As renewable-energy use becomes more widespread, energy storage could become a major business.
Using stationary battery packs to store energy increases the effectiveness of wind and solar.
Tesla Motors hopes to exploit this potential market with packs that use the same lithium-ion cells as its electric cars.
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But researchers at Harvard believe there is another configuration that could better suited to energy storage.
Professor Michael Aziz and his team are researching flow-cell batteries, believing they have certain properties that make them a better choice for this type of use, according to Gizmag.
In flow cells, a liquid electrolyte is circulated between two tanks, with a membrane in between. Particles passing through the membrane produce an electric charge--similar to the way electricity is generated in hydrogen fuel cells.
Flow-cell battery prototype developed by Harvard University
Researchers claim flow-cell batteries can remain idle for long periods of time without losing charge, and are not affected by extremes in temperature.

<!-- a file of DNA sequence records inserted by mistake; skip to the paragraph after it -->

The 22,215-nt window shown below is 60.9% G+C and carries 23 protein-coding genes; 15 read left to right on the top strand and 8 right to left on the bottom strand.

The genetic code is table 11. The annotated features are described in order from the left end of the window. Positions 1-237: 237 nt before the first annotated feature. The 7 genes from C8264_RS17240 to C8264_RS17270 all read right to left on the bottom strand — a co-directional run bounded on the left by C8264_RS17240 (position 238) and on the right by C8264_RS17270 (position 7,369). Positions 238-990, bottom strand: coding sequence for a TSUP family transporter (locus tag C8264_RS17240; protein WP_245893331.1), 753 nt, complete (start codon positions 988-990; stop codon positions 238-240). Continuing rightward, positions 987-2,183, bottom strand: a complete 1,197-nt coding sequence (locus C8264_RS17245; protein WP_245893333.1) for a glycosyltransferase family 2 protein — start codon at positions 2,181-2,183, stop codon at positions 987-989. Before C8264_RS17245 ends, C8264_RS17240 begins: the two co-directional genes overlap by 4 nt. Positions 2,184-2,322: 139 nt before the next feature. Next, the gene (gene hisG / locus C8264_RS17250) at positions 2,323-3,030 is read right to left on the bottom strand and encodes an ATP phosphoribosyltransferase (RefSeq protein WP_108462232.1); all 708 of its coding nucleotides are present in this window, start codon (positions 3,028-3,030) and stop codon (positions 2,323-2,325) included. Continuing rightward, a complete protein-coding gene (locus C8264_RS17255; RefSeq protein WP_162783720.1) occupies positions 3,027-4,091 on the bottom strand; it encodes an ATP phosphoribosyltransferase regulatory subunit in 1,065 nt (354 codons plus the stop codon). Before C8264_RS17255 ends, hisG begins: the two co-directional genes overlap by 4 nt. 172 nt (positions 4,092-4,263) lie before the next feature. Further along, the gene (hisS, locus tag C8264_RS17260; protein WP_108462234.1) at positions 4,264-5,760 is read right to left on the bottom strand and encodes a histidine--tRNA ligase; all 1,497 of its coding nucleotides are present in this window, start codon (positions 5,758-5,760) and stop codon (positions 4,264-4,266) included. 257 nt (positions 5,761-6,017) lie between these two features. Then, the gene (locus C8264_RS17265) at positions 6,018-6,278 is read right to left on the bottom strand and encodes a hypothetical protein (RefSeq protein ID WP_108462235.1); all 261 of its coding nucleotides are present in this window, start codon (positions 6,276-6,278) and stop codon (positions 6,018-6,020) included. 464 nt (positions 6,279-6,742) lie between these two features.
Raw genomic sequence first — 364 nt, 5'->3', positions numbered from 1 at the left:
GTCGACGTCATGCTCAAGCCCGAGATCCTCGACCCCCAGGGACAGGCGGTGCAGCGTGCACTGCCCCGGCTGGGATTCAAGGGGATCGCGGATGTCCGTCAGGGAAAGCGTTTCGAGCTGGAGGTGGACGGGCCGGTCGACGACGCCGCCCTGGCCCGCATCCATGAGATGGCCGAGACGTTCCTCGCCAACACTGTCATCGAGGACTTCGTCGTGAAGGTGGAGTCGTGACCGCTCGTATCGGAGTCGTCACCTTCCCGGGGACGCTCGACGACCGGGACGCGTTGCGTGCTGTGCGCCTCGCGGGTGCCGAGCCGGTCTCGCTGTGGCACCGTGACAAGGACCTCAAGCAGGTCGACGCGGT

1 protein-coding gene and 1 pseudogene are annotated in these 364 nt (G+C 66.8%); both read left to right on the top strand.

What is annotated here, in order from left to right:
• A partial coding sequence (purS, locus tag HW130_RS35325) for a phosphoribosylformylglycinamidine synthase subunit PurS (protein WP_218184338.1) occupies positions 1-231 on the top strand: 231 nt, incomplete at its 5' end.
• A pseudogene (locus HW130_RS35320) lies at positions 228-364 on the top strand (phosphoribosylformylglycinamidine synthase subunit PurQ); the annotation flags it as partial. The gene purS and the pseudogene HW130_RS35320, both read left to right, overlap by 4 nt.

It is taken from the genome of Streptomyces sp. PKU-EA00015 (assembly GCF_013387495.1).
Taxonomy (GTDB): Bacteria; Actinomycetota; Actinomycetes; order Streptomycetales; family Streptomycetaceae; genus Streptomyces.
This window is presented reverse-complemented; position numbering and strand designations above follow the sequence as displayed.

They claim a flow-cell energy-storage unit could prove cheaper than a comparable lithium-ion unit, too.
The design being tested at Harvard uses more readily-available materials than lithium-ion cells, which are also safer than those used in previous designs, researchers claim.
Certain previous flow cells used vanadium and bromine dissolved in acid as their electrolytes.
Since last year, researchers have been testing a flow cell that uses quinones instead of vanadium, and ferrocyanide instead of bromine.
NanoFlowcell Quant F prototype
Replacing the metal tanks used in other designs came at the cost of added electrical resistance, but this was reportedly accounted for by increasing voltage.
Researchers say their prototype cells exceed 99 percent efficiency, and could have a useful life of 1,900 cycles.
However, they appear to have lower energy density than lithium-ion cells.
In the lab, researchers have only achieved 19 watt-hours per liter, compared to 300 Wh per liter for a lithium-ion cell.
Nonetheless, the Harvard team believes its flow cells could be commercially viable for energy storage within three years.
NanoFlowcell Quantino concept
Germany's nanoFlowcell AG has shown multiple concepts for flow-cell cars--including a 1,075-horsepower luxury coupe.
But while the company has gotten approval from German authorities to test its cars on public roads, it's been light on details regarding production prospects.